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The dog ate it, Sir

Paul Blum explains why there's no excuse for missing out on homework

Homework is one of the most contentious issues in secondary education. One of parents' most frequent criticisms is that schools are not setting enough homework. Yet most teachers' first cry is that they set homework but many pupils don't do it and their parents do nothing about it. The teachers blame the parents and the parents blame the teachers.

So how should teachers make sense of this? By putting the issue of homework in the context of the school they work in. If you are in a challenging school in an inner-city area, there is often little tradition of doing school homework. Expecting to get a lot of homework goes against the cultural grain. The pupils have found ways of avoiding doing their homework, and it is easy to play parents and teachers off against each other.

So "it wasn't set" really means "I decided not to write it down". Many parents accept what the child tells them when there's a blank page, or the word "none" as a homework entry. They don't regularly look at their children's school work, and don't pursue the matter. They probably didn't do much homework when they were at school. Teachers eventually get demoralised when only a handful of homework tasks are returned out of a whole class. They try to punish the pupils who haven't done theirs by giving them detention, or contacting parents to tell them homework is missing. As a one-off measure, this will often get the child to do it, but not on the next occasion. So chasing up homework can become a frustrating time-waster with a difficult class. In the end, teachers often stop setting it.

But chasing up homework in the right way is still worthwhile. Homework encourages the hardworking pupils to broaden their understanding of the topic they are studying. They may be a small minority, but their interest and enthusiasm needs rewarding.

So how can you get more homework out of your difficult classes? Reward works better than sanctions. Insisting homework is completed in a detention is making a rod for your own back. Pupils made to do homework under duress seldom become regular high-quality homeworkers as a result of their punishment. Don't believe the macho teachers who say that it does; use positive incentives instead.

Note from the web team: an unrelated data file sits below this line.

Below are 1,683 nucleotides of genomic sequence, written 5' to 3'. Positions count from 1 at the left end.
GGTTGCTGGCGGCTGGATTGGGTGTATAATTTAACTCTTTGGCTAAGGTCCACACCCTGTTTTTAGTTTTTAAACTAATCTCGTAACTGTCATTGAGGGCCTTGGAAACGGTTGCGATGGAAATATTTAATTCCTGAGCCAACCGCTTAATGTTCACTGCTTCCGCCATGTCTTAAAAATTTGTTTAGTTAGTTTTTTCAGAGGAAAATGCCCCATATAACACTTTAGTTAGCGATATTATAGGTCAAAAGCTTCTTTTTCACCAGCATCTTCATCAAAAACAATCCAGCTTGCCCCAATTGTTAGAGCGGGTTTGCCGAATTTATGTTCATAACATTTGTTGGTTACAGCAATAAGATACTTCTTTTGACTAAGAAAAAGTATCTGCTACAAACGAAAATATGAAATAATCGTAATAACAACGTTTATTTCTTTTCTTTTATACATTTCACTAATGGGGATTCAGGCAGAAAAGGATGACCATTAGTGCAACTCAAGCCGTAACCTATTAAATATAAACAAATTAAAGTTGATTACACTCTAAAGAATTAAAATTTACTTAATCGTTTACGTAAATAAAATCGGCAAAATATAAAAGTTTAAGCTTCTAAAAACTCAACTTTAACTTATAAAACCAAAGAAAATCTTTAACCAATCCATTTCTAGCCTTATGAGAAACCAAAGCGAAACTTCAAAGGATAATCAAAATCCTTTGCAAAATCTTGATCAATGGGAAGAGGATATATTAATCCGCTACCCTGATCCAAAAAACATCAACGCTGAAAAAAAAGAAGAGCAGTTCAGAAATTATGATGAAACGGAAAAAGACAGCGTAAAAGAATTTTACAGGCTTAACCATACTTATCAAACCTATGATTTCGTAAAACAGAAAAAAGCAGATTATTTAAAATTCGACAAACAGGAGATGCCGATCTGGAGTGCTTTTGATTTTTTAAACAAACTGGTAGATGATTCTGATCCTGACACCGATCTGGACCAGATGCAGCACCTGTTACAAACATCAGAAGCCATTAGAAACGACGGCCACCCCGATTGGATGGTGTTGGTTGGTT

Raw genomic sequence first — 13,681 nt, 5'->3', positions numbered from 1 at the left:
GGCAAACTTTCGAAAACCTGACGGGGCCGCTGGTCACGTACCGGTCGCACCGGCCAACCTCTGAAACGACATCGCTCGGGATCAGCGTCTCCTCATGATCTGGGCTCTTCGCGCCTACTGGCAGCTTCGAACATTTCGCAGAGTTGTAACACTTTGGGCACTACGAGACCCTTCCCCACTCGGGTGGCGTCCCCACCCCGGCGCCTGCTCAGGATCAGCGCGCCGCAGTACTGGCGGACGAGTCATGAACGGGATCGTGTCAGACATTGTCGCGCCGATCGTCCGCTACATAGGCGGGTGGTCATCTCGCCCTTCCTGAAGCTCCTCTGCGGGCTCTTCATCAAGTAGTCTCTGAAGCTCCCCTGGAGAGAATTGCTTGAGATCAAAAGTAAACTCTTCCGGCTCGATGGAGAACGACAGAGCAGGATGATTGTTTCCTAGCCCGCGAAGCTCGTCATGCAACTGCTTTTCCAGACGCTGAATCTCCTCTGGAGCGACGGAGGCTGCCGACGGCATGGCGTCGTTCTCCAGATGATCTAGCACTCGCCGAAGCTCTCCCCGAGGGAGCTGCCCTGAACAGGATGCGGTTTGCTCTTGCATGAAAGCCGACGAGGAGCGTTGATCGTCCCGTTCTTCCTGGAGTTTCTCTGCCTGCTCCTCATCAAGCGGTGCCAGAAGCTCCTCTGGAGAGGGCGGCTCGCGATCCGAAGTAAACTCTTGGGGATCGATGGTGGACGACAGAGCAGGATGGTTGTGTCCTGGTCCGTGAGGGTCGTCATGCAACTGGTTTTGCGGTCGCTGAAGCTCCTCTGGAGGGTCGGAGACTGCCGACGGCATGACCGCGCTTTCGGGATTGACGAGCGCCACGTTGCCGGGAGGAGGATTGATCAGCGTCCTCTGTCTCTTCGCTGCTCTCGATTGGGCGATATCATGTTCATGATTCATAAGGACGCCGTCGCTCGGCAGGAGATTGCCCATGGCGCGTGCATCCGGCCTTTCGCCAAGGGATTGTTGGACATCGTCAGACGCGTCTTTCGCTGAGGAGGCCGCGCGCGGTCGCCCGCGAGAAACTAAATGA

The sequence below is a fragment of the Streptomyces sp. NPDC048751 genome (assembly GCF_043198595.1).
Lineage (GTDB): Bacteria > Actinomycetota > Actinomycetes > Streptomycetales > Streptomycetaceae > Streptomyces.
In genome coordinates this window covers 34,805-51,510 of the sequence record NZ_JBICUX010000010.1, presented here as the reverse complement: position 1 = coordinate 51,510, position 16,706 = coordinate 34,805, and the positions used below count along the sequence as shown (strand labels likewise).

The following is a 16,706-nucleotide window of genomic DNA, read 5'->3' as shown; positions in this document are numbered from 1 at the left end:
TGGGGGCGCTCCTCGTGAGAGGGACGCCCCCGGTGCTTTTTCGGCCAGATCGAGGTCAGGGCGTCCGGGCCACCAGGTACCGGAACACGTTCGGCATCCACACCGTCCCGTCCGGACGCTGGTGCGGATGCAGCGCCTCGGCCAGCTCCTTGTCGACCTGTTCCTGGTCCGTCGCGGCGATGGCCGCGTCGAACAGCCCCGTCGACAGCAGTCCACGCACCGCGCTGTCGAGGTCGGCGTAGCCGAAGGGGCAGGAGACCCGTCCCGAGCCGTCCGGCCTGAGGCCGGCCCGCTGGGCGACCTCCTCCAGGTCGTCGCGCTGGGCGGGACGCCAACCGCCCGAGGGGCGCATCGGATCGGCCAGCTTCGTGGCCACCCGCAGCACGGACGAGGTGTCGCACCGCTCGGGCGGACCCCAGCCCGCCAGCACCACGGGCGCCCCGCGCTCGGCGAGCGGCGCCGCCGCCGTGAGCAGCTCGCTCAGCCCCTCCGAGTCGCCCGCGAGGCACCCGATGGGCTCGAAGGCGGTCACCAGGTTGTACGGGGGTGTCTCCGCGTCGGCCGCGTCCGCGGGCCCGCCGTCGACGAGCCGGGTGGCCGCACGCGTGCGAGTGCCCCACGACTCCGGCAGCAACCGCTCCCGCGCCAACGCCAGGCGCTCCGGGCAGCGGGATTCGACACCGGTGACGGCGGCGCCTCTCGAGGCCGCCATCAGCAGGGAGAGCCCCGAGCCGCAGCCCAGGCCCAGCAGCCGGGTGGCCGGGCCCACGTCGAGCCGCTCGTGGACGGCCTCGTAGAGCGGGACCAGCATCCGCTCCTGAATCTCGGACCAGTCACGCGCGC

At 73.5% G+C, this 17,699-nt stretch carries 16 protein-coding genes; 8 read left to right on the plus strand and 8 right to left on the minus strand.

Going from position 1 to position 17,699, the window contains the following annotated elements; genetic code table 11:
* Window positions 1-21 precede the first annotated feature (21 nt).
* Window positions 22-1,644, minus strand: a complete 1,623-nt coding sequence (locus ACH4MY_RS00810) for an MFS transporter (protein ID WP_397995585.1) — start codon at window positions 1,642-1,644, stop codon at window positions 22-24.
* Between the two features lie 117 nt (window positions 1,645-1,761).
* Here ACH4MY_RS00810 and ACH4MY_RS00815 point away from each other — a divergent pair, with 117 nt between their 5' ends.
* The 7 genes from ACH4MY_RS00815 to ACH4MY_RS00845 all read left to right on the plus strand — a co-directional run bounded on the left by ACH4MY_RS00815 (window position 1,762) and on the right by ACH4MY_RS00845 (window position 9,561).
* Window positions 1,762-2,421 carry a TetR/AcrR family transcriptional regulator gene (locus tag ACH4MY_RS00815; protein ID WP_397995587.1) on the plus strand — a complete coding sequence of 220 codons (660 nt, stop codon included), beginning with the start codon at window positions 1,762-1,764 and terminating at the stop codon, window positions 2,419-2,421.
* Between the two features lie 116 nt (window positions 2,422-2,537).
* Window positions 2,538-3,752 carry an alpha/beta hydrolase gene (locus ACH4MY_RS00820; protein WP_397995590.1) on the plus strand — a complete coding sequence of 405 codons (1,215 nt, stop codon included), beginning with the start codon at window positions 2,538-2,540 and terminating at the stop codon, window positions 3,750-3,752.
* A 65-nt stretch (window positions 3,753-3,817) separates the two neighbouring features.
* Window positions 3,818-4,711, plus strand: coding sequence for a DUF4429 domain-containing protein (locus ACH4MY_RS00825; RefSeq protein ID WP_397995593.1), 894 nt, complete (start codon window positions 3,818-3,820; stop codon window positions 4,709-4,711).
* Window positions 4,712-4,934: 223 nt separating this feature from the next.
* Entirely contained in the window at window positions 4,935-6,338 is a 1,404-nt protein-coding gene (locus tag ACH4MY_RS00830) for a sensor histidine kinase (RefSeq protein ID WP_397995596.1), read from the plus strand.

* Set homework at the start of the lesson.

* Give a low-level reward such as a merit stamp to those who do it.

* Make the checking of homework at the start of the lesson routine.

* Use the school system for recording completion. If there isn't one, make one up.

* Be realistic. A 100 per cent return rate is impossible, but if you can raise it from 30 per cent to 50 per cent, you've done well.

* Send the occasional letter or make the odd telephone call to the marginal students or to parents who you think might respond constructively to this surveillance. Don't waste time on ones who never do anything or bounce the problem back to you.

* Get students who have done good homework to read it out. Give lots of praise.

* Display good homework on the wall. It always pleases the students to get public recognition of their work.

* Think carefully about what you are setting. If you give pupils a task that is easily accessible, they are more likely to do it.

* In a class with an appalling homework return, set homework as an honour and privilege for a few pupils.

Paul Blum is the author of Surviving and Succeeding in Difficult Classrooms (RoutledgeFalmer)

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